OAKMONT, Pa. -- Pittsburgh is associated with toughness, grit, resolve, and in that way Oakmont Country Club, 14 miles to the east of where steel mills once dominated the banks of the Allegheny, Monongahela and Ohio Rivers, mirrors the city.
To wit, this is arguably the hardest golf course in the world.
"Trepidation,” Rory McIlroy said when asked the prevailing emotion for players going into this year’s U.S. Open. “This week it's definitely -- it's not excitement. It's definitely not that.
“To be able to win on a course like this with the conditions the way they are, it would probably be my, I don’t know, maybe my biggest accomplishment in the game. But definitely would make me feel like a more complete player.”
“You know you’re going to be put under a lot of pressure on basically every single golf shot you hit out there. So you have to be prepared for that. You have to be prepared for how mentally demanding it’s going to be, how much concentration you’re going to need out there.”
A win by McIlroy this week at Oakmont would be his second U.S. Open title and fifth career major victory. It would also be so much more for the 27-year-old Northern Irishman.
McIlroy’s first two major titles, at the 2011 U.S. Open at Congressional and 2012 PGA Championship at Kiawah, were by eight strokes apiece. The venues were rain-soaked, and neither course had an aversion to par. Two years later, conditions were equally soft and benign at Royal Liverpool when he took a six-stroke lead into the last day of the Open Championship and won by two.
Fair or not, the knock on McIlroy is that his biggest wins have come when par isn’t necessarily at a premium. This, by the way, isn’t something that’s exactly lost on McIlroy.
“I’d be very proud if I won on a golf course like this,” he said. “To be able to win on a course like this with the conditions the way they are, it would probably be my, I don’t know, maybe my biggest accomplishment in the game. But definitely would make me feel like a more complete player.”
As great as McIlroy’s accomplishments have been to this point in his career -- along with Jack Nicklaus and Tiger Woods he is one of just three players to have won three majors by age 25 -- the mental side of his game has never quite matched with his physical talents.
Few players in the game drive the ball as well as McIlroy, both in length and accuracy, and his ball-striking is as good as anybody’s. The weakest parts of his game, meanwhile, have always been once he gets closer to the hole or once this start to go sideways. McIlroy himself acknowledges he needs his bad golf to be better.
Statistically, McIlroy is sixth in greens in regulation and leads the tour in birdie average this season. But he is also 123rd in sand saves and 88th in scrambling, signs that his mental toughness at times hasn’t been its sharpest. Two years ago, he said that in order to be happy he felt like he needed to play “pretty golf.”
When Tiger Woods was at his best, his greatest strength was perhaps turning 72 in 70. For McIlroy, it has often worked the opposite.
Entering the weekend this year at the Masters, McIlroy trailed leader Jordan Spieth by just a stroke but shot a sloppy 77 on Saturday before eventually finishing in a tie for 10th. Last year at Chambers Bay, he charged from eight shots back at the start of the final round and was within two of the lead standing on the 14th tee but went on to miss a good birdie chance on the par 4 and then bogeyed two of the next three holes. He shot 66 -- the second-lowest score of the day -- but tied for ninth.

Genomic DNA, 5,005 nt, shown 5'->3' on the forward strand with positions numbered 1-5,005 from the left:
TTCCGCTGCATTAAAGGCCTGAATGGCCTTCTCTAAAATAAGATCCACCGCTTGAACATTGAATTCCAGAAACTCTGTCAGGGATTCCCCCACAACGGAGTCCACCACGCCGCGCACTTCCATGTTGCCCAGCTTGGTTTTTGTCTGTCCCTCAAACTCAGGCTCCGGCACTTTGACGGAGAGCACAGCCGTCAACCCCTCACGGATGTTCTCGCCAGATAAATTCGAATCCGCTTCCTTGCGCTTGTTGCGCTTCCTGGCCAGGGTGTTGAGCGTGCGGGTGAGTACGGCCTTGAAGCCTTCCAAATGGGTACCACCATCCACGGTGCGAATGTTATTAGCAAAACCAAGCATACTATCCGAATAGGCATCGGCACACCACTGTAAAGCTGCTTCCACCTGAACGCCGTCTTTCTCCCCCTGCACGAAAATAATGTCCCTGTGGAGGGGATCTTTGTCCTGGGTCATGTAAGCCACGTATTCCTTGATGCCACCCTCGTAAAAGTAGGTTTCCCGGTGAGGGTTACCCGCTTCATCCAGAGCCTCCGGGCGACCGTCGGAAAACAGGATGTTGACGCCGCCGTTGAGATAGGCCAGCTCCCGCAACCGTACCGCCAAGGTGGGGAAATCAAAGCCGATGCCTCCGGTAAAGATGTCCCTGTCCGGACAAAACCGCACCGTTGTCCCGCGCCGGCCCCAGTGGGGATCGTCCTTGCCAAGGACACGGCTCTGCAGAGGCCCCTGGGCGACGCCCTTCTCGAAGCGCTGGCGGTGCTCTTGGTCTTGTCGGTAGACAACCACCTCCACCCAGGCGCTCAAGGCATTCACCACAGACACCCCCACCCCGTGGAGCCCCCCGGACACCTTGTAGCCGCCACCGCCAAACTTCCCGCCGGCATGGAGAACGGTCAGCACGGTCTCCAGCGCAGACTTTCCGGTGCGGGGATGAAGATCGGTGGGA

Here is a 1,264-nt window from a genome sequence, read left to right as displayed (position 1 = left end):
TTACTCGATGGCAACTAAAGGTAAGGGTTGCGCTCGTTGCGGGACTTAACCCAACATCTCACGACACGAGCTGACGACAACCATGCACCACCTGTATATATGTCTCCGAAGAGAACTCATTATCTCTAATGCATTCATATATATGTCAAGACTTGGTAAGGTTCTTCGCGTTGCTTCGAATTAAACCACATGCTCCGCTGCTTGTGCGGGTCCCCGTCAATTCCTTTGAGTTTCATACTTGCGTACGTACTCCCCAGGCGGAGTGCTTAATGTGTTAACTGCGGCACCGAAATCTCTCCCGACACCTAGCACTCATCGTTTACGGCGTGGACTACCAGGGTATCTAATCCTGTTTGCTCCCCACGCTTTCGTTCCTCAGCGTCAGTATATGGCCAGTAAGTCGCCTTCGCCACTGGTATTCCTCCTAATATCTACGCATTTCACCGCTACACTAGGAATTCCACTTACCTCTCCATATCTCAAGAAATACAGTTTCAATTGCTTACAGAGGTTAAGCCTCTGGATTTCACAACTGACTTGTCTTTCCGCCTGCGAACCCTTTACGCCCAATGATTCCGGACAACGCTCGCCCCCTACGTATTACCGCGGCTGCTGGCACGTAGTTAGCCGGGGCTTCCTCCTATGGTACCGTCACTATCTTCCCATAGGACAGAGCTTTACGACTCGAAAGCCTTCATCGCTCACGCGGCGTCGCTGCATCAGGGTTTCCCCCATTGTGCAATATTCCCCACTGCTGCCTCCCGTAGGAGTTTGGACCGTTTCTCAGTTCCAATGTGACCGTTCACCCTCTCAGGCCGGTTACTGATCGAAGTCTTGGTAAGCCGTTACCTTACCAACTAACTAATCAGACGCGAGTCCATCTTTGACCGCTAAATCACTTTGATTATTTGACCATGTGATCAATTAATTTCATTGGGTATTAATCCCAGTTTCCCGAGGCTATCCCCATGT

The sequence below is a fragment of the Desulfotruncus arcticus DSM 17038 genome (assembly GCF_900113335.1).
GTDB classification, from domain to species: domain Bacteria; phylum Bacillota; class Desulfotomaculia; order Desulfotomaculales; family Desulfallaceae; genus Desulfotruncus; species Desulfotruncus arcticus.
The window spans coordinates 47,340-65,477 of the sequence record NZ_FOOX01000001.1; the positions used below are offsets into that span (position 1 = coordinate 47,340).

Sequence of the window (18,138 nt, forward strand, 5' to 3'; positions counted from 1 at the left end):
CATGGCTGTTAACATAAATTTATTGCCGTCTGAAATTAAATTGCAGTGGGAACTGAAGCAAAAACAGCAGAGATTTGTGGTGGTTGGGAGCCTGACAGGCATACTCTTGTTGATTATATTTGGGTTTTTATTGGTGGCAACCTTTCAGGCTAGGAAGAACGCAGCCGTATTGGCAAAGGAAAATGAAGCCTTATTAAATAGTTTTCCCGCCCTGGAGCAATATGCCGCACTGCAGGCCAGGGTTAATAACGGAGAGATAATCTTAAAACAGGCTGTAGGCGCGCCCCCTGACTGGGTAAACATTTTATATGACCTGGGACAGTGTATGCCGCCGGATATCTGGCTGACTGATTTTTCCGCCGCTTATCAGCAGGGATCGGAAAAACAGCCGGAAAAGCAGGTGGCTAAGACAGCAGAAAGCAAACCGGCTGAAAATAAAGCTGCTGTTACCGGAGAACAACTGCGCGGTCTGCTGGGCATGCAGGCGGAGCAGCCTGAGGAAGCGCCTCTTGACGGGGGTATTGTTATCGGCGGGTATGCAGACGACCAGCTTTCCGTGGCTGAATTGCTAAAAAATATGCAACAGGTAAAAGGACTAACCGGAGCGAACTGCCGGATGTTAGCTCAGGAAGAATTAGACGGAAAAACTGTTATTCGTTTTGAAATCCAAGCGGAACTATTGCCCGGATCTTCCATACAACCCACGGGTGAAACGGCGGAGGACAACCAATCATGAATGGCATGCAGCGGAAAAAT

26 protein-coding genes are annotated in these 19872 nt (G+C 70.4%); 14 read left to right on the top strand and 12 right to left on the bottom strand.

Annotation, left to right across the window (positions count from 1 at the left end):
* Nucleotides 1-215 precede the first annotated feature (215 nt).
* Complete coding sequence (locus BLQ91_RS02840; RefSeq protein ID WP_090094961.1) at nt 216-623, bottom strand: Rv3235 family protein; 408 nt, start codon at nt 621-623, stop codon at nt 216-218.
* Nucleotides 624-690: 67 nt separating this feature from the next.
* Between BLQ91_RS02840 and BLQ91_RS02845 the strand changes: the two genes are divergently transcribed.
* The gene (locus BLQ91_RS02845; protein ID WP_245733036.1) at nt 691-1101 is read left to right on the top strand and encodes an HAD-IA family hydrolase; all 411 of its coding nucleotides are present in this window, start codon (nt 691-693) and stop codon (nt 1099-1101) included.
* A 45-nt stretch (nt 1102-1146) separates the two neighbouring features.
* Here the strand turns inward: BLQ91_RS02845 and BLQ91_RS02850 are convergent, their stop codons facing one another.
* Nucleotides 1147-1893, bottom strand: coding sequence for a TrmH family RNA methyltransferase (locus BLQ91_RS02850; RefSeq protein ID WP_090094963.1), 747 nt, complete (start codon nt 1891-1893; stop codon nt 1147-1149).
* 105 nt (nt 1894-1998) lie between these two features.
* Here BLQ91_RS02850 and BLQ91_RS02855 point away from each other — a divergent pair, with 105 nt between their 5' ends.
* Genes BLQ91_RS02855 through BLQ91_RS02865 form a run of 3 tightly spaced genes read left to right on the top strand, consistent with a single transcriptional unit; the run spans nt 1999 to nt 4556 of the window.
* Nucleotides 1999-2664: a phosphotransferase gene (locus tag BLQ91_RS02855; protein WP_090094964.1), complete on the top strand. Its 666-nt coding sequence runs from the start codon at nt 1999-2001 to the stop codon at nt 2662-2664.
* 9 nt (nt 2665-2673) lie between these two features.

In 2011, McIlroy led by four going into the last day of the Masters only to card an 80 in the final round, his inability to stop the slide epitomized by a tee shot on No. 10 so far left it nearly left the property. The previous July in calm conditions during the opening round of the 2010 Open Championship at St. Andrews, McIlroy tied for the lowest score in a major with a 63. A day later in the wind, he shot 80.
When it comes to Oakmont, with its lightning fast greens and thick rough, discipline will be of the utmost importance.
“You could go a whole round here without hitting it at any pin,” he said. “I’m an aggressive player as well, so there’s just going to be times where I'm going to have to rein it back a little bit.”
That’s not to suggest pretty golf wouldn’t go a long way.
“You still have to hit good shots,” McIlroy said. “You can’t slap it around here. You have to flight your iron shots. You have to still hit high quality golf shots to give yourself a chance.
“You just have to be so disciplined and just plot your way around the golf course. Mentally, that’s what’s going to win it for you this week, is how people can keep their calm and keep their composure. And when you feel like you’ve hit a good shot and it runs off the green, but you get it up and down and you keep the momentum going ... I think that if you can just string a lot of pars together and maybe pick up a birdie or two here and there and try to limit the mistakes ... but I still feel like you need to hit very, very good golf shots to be able to do that. So I don’t think it changes it that much.”
A win at Oakmont for McIlroy, though, would change plenty.